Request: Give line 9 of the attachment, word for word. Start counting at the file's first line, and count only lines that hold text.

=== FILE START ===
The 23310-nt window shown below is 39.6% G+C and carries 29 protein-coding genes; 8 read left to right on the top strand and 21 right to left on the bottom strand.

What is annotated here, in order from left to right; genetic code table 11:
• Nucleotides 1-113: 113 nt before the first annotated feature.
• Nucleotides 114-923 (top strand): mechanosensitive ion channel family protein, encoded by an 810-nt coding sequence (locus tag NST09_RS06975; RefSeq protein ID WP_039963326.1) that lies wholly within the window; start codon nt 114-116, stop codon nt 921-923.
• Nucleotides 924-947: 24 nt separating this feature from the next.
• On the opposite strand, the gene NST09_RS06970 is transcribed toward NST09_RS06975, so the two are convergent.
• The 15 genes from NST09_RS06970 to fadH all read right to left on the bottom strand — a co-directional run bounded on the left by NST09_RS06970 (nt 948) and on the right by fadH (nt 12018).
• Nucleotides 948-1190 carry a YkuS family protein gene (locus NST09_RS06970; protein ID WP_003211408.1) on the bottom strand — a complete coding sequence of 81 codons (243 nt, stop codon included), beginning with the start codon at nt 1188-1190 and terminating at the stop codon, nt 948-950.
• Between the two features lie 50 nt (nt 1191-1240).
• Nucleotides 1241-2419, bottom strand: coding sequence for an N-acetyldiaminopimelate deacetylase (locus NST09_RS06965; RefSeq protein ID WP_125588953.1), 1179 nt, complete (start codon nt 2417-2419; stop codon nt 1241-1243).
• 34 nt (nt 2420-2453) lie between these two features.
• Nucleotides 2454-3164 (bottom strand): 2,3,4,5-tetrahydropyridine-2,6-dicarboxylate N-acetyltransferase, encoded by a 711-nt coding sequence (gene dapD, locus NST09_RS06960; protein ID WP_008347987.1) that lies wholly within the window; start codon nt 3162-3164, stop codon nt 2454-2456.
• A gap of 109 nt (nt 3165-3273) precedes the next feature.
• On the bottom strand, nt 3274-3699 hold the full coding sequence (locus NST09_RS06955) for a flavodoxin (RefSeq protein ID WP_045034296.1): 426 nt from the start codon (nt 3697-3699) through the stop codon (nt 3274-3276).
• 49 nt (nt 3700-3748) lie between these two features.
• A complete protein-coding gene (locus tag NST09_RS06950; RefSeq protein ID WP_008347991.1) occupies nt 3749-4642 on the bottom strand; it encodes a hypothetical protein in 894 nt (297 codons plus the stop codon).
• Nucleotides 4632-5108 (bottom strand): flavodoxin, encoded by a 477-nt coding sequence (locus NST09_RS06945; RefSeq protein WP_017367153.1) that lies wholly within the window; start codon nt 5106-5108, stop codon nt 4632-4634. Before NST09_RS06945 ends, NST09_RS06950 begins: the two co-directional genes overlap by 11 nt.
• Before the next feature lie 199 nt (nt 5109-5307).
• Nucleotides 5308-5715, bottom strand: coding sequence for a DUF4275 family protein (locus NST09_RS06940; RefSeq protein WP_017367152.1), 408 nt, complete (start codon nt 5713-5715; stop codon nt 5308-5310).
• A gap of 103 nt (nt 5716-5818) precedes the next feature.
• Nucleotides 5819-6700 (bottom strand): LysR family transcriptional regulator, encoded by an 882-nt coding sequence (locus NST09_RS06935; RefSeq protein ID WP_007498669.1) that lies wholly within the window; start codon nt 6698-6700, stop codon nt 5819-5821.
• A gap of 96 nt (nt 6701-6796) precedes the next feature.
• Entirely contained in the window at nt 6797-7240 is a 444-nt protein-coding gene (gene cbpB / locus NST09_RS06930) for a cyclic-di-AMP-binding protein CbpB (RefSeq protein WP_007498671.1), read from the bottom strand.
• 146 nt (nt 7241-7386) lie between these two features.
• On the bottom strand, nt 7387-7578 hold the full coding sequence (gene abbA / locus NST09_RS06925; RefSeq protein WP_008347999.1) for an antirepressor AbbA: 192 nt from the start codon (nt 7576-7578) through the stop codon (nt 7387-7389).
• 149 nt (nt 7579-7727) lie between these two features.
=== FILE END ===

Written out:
• Between the two features lie 50 nt (nt 1191-1240).